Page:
The Chinese government should respect the right of Hong Kongers to enjoy basic liberties and pursue freedoms, the Democratic Progressive Party (DPP) said yesterday.
The DPP’s remarks came hours after China warned Hong Kong that there were limits to the territory’s freedom and said that it should adhere strictly to the law ahead of a planned pro-democracy protest that could end up shutting down part of the territory’s Central District.
“The peoples of Taiwan and Hong Kong have always conducted close exchanges and enjoyed a warm relationship. However, we have noticed that since the [Hong Kong] handover in 1997, its wealth gap has been widening steadily, as its democracy backslides,” DPP spokesman Huang Di-ying (黃帝穎) said.
“It seems to us that China has only emphasized the ‘one country’ part of its system and failed to protect Hong Kongers’ basic human rights,” he said.
As of press time, the Chinese Nationalist Party (KMT) had no comment on the matter.
A push by Hong Kong pro-democracy activists over the past year to hold protests as part of a campaign for the right to choose candidates for the 2017 poll to elect the territory’s next leader has stoked friction and unnerved Chinese leaders fearful of an opposition democrat winning the election.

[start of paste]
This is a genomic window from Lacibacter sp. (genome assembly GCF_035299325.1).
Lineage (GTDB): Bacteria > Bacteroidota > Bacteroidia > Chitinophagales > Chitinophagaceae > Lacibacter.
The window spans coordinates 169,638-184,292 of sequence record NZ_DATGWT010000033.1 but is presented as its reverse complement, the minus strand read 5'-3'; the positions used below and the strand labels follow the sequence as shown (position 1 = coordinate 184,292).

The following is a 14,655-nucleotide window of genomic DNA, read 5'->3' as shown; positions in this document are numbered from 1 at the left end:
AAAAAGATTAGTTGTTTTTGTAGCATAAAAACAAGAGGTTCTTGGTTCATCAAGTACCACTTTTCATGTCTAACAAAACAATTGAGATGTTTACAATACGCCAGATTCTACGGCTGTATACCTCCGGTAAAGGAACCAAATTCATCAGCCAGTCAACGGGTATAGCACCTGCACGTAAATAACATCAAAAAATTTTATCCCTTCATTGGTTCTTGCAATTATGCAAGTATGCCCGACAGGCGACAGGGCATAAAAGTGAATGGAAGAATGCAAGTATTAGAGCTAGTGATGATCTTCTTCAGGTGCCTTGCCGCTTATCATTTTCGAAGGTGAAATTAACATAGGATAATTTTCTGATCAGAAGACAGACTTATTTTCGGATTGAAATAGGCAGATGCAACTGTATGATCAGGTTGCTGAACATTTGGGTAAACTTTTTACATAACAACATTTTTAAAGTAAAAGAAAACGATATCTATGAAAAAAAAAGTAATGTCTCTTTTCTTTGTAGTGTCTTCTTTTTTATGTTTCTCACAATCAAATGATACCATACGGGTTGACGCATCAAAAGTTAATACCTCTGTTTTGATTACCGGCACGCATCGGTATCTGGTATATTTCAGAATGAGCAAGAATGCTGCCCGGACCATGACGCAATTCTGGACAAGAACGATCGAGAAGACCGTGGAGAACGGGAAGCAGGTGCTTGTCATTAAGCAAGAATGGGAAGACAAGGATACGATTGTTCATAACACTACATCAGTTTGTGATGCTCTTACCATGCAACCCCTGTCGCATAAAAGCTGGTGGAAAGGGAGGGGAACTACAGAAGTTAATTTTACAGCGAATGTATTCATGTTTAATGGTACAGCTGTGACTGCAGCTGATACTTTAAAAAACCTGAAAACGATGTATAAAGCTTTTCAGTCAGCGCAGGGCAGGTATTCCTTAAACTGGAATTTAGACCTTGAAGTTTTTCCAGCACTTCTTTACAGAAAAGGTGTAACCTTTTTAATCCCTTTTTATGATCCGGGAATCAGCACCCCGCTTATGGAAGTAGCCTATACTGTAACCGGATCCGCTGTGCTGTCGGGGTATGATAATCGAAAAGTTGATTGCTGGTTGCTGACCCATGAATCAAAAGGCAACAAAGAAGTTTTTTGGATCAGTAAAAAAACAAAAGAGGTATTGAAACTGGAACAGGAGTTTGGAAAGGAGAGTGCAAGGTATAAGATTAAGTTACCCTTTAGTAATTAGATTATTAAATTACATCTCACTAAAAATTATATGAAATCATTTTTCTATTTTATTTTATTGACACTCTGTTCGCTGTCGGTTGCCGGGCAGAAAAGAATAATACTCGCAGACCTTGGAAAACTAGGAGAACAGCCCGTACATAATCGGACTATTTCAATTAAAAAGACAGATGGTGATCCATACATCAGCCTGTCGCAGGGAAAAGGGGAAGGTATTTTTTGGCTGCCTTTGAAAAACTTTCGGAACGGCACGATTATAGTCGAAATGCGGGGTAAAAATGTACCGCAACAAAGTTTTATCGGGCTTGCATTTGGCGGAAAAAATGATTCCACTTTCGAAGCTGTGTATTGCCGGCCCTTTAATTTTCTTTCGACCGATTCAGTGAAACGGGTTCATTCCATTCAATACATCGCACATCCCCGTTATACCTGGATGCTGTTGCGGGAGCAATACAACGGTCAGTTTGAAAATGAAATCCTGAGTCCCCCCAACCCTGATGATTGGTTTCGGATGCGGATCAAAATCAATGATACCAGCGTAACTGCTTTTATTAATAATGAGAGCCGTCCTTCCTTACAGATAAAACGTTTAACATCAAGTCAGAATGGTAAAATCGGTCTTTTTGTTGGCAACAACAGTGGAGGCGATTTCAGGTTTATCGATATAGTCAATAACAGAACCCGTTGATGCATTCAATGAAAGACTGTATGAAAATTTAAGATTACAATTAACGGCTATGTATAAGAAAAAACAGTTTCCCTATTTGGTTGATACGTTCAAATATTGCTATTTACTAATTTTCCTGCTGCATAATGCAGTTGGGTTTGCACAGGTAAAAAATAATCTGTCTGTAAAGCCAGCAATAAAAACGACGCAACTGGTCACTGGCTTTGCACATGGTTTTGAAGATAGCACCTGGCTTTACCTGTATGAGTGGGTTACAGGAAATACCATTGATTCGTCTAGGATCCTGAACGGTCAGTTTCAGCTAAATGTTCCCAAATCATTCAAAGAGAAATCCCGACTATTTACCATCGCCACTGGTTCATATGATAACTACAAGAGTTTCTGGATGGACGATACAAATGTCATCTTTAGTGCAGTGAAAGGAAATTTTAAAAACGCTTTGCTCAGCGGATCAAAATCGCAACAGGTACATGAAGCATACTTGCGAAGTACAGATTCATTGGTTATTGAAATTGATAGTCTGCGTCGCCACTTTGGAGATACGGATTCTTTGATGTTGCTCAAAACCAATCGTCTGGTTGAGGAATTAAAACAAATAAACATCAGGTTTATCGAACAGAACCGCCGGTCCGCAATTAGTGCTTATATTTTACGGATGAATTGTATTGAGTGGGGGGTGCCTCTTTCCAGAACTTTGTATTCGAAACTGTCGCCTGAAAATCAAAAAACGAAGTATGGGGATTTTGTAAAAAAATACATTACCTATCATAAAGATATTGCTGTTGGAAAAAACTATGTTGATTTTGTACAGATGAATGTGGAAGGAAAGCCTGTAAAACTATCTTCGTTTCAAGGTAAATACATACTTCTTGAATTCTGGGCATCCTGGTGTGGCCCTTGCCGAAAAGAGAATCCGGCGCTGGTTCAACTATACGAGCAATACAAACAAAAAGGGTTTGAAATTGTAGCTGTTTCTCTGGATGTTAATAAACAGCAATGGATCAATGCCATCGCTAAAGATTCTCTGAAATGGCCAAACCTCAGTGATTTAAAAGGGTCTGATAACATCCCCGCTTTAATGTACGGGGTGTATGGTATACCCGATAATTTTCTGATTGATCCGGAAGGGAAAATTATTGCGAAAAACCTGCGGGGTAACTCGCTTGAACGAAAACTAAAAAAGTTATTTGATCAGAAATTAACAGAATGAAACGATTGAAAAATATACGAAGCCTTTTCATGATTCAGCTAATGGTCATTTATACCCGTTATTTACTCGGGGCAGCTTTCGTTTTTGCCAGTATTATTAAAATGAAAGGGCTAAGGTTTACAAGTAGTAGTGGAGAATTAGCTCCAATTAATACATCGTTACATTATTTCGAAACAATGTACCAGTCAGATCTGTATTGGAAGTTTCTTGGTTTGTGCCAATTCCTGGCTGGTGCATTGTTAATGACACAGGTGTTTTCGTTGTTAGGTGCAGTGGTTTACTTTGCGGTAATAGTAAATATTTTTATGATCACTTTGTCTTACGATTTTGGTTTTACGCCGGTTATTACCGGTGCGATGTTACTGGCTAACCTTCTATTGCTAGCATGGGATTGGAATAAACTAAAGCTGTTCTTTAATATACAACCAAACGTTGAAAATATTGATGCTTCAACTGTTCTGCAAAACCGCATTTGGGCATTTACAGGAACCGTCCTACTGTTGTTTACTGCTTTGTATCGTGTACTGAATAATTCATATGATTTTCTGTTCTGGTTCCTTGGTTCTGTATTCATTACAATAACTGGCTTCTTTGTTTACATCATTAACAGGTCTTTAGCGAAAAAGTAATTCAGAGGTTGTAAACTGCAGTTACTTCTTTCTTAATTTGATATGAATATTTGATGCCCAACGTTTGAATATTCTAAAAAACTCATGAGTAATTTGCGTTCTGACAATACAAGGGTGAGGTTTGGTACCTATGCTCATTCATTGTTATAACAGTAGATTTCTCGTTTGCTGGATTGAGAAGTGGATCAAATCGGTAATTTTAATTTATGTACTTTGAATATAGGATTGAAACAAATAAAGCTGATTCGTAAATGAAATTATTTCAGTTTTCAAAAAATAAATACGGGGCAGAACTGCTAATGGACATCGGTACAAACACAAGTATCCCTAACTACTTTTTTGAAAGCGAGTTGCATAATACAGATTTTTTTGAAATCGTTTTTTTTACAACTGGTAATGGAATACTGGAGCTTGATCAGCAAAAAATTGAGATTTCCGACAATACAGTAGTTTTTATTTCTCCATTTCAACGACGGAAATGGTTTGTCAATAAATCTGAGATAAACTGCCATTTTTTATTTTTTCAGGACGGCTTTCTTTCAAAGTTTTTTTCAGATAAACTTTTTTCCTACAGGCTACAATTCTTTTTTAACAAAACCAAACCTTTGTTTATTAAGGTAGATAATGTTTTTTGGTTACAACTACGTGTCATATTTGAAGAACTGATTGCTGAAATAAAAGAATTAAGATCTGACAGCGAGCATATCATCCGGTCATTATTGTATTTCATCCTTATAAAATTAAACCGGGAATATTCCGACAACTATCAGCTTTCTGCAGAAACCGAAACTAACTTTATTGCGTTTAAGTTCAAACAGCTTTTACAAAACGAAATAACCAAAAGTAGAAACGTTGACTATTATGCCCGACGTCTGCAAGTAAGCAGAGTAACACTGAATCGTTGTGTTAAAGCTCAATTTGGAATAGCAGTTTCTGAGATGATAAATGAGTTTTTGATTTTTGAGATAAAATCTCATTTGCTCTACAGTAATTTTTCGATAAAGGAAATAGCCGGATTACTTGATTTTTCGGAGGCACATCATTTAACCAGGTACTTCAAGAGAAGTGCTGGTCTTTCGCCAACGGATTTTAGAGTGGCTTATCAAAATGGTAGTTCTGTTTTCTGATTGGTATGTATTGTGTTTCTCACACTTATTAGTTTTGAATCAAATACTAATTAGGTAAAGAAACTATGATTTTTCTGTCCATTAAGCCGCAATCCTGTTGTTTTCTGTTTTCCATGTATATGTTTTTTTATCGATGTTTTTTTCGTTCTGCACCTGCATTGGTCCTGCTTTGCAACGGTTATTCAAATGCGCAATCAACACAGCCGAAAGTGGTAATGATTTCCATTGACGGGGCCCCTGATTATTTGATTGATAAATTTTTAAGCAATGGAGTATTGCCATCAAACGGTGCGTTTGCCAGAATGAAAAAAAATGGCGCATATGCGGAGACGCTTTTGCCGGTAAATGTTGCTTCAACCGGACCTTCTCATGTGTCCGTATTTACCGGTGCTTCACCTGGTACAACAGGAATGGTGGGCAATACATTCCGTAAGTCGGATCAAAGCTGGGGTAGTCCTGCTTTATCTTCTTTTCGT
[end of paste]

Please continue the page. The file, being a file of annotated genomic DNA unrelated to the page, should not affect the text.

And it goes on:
The Chinese State Council — China’s Cabinet — has reiterated in a “white paper” on its “one country, two systems” formula that the territory has limits to its freedom.
“The high degree of autonomy of Hong Kong is not full autonomy, nor a decentralized power. It is the power to run local affairs as authorized by the central leadership,” the council said in the report. “There is no such thing called ‘residual power.’”
“The practice of ‘one country, two systems’ has come to face new circumstances and new problems,” the council added. “Some are even confused or lopsided in their understanding of ‘one-country, two-systems’ and the Basic Law.”
Some observers in Hong Kong said the report is a warning to the pro-democracy camp, which has been advocating full democracy in 2017.
However, Hong Kong Chief Executive Leung Chun-ying (梁振英) shrugged off suggestions that the report was a political warning.
He said since the paper was prepared over the course of a year and translated into seven languages it represented Beijing’s considered position on Hong Kong’s political landscape, while reiterating China’s sovereignty.
Senior Chinese officials have already all but ruled out public nominations for Hong Kong’s 2017 poll, saying that that goes against the law and that a small committee of about 1,200 largely pro-Beijing loyalists should choose the candidates.